Election Time in Sweden

It is elections in Sweden later this month. Swedish citizens (and some residents) are voting in parliamentary, regional, and municipal elections on the same day. Since I am no longer a Swedish resident, I am only allowed to vote in the parliamentary election. Non-Swedish citizens residing in a certain municipality since a few years are on the other hand allowed to vote in the local elections. (As opposed to here for example, where you have to be a U.S. citizen to vote in any election.) The reason for the rules around the local elections is of course that the largest share of people’s income taxes in Sweden goes to the municipalities, where also much of the government services are provided. And no taxation without representation!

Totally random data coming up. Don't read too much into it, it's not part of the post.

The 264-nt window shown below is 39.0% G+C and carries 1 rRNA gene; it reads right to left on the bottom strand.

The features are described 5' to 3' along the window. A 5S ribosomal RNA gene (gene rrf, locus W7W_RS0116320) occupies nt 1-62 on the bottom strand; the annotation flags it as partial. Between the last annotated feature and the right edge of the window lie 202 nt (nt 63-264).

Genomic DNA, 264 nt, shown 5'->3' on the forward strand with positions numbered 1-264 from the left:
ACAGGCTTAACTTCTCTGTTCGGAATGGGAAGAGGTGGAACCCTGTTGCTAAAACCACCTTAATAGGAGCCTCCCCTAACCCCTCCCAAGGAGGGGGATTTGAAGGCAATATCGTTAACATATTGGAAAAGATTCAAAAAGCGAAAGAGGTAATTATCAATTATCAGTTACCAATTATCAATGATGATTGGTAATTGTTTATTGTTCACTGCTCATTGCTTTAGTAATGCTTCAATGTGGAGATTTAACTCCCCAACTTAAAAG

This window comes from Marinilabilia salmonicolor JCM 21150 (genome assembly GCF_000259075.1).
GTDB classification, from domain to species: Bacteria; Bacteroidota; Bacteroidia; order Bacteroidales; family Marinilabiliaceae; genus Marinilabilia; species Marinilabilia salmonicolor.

I do believe that in a democracy, everyone has the responsibility to vote. It doesn’t mean that you cannot cast a blank ballot to show your disapproval with participating parties, but it is still important to go to the polls. However, it is difficult to know what to vote for after six years abroad and I am probably more familiar with U.S. politics by now than with the Swedish’ parties agendas. So I took a test in the Swedish newspaper SvD to see where I stand on the political spectrum. I normally dislike these tests because everyone who takes them always ends up being classified as a Folkpartist (a supporter of the People’s Party, which are increasingly becoming a populist party and whose policies I really dislike). I normally vote for the Environmental Party, who are are in the middle, but slightly to the left, but since they prior to this election have established a formal collaboration with parties even further to the left, I have been considering switching party. Now that I took the test, I was quite sure that it would place me further to the right because as an economist, I do have certain views on taxes and the market’s role in providing services that are more in line with the currently ruling non-leftist Alliance. But it seems like my environmentalist, feminist, and pacifist views out-weighted my views on taxes and charter schools, and the test concluded that my views are mostly in line with the Environmental Party. Not sure how accurate the test was though, because after the Environmental Party, apparently my views were apparently mostly in line with the Left (former Communist) Party… Anyway, next weekend, I am meeting up with a group of Swedes here, and we will go together to vote at the embassy in the House of Sweden, and after that have lunch in Georgetown. I am not sure if we will talk politics though. In Sweden it is kind of taboo to tell people what you vote for.

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